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Information from Your Family Doctor
Low Back Pain
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Am Fam Physician. 2003 May 15;67(10):2191-2192.
What can cause pain in my lower back?
Injuries, such as a muscle strain or spasm, sprains of ligaments (they attach one bone to another bone), joint problems, or a “slipped disc,” can cause pain in your lower back. The most common cause of back pain is using your back muscles in activities you are not used to, like lifting heavy furniture or doing yard work.
A slipped disc happens when the disc between the bones bulges and presses on nerves. This often is caused by twisting while lifting. But many people never know what caused their slipped disc.
What can I do for pain relief?
The best position for relief when your back hurts is to lie on your back on the floor with pillows under your knees, with your hips and knees bent and your feet on a chair, or just with your hips and knees bent. This takes the pressure and weight off your back.
Call your family doctor if:
Pain goes down your leg below your knee.
Your leg, foot, groin, or rectal area feels numb.
You have fever, nausea, vomiting, stomachache, weakness, or sweating.
You lose control going to the bathroom.
Your pain was caused by an injury.
Your pain is so intense you cannot move around.
Your pain does not seem to be getting better after two to three weeks.
If you have a hurt back, you may need a day or two of this sort of rest. Resting longer than this can cause your muscles to weaken, which can slow your recovery. Even if it hurts, walk around for a few minutes every hour.
Heating pads can help relax painful muscle spasms. Use heat for 20 to 30 minutes at a time. Ice packs and massages also may give relief.
Nonprescription medicines that reduce pain or swelling include aspirin, acetaminophen (brand name: Tylenol), naproxen (brand name: Aleve), ketoprofen (brand name: Orudis), and ibuprofen (brand name: Motrin).
Is there relief for ongoing back problems?
Treatment of ongoing back problems must be directed at the cause. This may mean losing weight (being overweight can make back pain worse), getting your muscles in better shape, or improving your posture when you are sitting, standing, and sleeping.
What is the best way to sit?
Sit in chairs with straight backs or low back support. Keep your knees a little higher than your hips. Adjust the seat or use a low stool to prop your feet on. Turn by moving your whole body rather than by twisting at your waist.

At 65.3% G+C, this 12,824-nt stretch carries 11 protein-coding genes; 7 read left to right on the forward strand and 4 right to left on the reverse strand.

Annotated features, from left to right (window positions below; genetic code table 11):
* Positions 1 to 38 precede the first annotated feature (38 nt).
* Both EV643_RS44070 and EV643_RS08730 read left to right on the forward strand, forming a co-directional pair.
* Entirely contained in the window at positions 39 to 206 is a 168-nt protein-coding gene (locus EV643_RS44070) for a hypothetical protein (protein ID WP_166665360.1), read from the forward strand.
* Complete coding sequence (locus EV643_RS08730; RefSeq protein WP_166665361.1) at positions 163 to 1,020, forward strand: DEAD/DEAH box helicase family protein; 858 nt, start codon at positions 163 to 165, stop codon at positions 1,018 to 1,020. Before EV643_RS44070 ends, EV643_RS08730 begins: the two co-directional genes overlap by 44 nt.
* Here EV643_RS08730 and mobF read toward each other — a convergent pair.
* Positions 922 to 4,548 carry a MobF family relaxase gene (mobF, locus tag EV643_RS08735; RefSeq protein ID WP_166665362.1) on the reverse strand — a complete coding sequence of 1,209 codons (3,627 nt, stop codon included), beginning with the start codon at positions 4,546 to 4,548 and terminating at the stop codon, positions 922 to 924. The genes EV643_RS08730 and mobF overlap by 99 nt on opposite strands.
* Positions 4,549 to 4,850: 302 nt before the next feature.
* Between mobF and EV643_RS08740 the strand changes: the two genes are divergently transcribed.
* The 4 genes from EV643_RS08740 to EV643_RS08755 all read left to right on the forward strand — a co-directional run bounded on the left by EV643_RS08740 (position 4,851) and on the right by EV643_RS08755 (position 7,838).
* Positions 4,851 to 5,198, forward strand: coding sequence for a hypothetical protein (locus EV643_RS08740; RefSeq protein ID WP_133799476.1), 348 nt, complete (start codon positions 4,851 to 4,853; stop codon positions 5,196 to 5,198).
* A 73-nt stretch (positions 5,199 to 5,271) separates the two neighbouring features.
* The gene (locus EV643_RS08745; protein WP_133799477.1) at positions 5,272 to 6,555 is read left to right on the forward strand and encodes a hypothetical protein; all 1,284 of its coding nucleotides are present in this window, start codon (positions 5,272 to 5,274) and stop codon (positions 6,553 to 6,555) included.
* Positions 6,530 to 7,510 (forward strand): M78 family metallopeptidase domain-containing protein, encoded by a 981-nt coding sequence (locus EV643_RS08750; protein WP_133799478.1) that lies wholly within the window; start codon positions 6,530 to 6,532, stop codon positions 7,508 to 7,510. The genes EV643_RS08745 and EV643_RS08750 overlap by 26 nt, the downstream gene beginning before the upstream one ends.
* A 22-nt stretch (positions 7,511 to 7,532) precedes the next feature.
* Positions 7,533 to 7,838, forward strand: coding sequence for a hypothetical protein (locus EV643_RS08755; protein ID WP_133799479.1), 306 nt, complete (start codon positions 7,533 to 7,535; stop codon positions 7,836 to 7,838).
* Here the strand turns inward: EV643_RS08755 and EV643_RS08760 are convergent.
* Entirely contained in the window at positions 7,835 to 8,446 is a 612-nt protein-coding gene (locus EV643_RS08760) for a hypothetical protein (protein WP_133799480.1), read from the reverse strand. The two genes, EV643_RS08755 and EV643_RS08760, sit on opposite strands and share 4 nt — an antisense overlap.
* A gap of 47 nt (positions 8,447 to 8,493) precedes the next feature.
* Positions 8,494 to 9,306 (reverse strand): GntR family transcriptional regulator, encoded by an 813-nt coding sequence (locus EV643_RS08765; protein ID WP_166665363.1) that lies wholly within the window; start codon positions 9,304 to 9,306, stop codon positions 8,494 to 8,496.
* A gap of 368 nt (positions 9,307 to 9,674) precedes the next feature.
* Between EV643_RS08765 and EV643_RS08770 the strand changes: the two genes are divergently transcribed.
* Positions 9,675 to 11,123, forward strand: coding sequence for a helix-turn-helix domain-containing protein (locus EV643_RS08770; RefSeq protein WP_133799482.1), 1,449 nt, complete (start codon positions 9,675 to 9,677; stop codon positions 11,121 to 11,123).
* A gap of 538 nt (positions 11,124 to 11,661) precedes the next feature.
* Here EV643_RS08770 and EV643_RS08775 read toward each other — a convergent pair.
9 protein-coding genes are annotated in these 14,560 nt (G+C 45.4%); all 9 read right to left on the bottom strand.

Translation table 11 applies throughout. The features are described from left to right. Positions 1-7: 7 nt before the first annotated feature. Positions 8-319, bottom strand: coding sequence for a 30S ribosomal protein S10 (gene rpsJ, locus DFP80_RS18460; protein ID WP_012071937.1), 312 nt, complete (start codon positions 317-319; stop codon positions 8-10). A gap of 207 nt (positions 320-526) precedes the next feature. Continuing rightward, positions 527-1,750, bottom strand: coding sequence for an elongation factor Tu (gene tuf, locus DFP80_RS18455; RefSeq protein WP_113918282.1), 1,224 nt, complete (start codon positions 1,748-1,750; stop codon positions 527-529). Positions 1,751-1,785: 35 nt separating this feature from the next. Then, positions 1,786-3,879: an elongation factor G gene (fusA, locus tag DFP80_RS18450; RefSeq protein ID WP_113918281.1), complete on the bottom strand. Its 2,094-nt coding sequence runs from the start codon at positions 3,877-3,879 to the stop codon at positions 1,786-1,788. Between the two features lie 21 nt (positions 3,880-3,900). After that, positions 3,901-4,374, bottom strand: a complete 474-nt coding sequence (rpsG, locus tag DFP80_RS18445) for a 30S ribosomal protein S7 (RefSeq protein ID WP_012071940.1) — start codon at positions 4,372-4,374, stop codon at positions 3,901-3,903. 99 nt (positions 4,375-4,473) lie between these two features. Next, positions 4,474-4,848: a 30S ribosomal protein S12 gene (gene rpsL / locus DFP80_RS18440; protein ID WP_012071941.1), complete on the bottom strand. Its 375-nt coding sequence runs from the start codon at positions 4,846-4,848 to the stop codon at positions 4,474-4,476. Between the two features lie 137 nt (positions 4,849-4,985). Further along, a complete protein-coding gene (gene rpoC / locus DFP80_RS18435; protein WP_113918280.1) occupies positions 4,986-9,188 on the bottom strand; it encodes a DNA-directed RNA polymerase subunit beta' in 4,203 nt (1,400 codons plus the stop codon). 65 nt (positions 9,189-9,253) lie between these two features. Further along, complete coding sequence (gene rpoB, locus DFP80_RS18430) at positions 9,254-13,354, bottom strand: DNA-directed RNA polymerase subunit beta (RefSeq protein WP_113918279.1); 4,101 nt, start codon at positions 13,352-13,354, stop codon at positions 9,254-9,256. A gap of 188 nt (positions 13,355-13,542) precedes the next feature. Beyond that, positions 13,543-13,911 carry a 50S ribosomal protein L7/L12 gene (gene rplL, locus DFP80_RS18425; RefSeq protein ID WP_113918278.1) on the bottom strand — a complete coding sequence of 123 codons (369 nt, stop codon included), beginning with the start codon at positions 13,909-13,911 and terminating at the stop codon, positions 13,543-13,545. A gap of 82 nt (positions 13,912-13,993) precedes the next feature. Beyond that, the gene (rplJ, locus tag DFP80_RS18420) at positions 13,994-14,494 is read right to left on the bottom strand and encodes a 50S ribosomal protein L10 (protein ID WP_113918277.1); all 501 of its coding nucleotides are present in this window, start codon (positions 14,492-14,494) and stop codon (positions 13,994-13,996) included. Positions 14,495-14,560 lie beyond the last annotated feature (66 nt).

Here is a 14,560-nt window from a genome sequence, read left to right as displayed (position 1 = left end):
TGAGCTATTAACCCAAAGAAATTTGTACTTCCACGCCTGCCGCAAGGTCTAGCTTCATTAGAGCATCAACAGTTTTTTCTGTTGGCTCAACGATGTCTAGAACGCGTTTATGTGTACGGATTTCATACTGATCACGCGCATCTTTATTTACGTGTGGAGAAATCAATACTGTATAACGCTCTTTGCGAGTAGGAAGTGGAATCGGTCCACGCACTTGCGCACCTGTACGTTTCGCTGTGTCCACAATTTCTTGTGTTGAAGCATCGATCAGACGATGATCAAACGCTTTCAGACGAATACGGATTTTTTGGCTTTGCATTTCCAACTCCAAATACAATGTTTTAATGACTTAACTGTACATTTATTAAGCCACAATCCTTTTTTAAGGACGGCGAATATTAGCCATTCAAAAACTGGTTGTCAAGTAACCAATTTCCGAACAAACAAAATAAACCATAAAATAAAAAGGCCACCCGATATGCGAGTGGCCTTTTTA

When driving, sit straight and move the seat forward. This helps you not lean forward to reach the controls. You may want to put a small pillow or rolled towel behind your lower back if you must drive or sit for a long time.
What is the best position for standing?
If you must stand for long periods, rest a foot on a low stool to relieve pressure on your lower back. Every five to 15 minutes, switch the foot you are resting on the stool. Maintain good posture: keep your ears, shoulders, and hips in a straight line, with your head up and your stomach pulled in.
What is the best position for sleeping?
The best way to sleep is on your side with your knees bent. You may put a pillow under your head to support your neck. You also may put a pillow between your knees.
If you sleep on your back, put pillows under your knees and a small pillow under your lower back. Do not sleep on your stomach unless you put a pillow under your hips.
Use a firm mattress. If your mattress is too soft, put a board of half-inch plywood under the mattress to add support.
What exercises can I do to strengthen my back?
Some specific exercises can help your back. One is to gently stretch your back muscles. Lie on your back with your knees bent and slowly raise your left knee to your chest. Press your lower back against the floor. Hold for five seconds. Relax and repeat the exercise with your right knee. Do 10 of these exercises for each leg, switching legs.
While some exercises are specific for your back, it also is important to stay active in general. Swimming and walking are good overall exercises to improve your fitness.
This handout is provided to you by your family doctor and the American Academy of Family Physicians. Other health-related information is available from the AAFP online at http://familydoctor.org.
This information provides a general overview and may not apply to everyone. Talk to your family doctor to find out if this information applies to you and to get more information on this subject.
Copyright © 2003 by the American Academy of Family Physicians.
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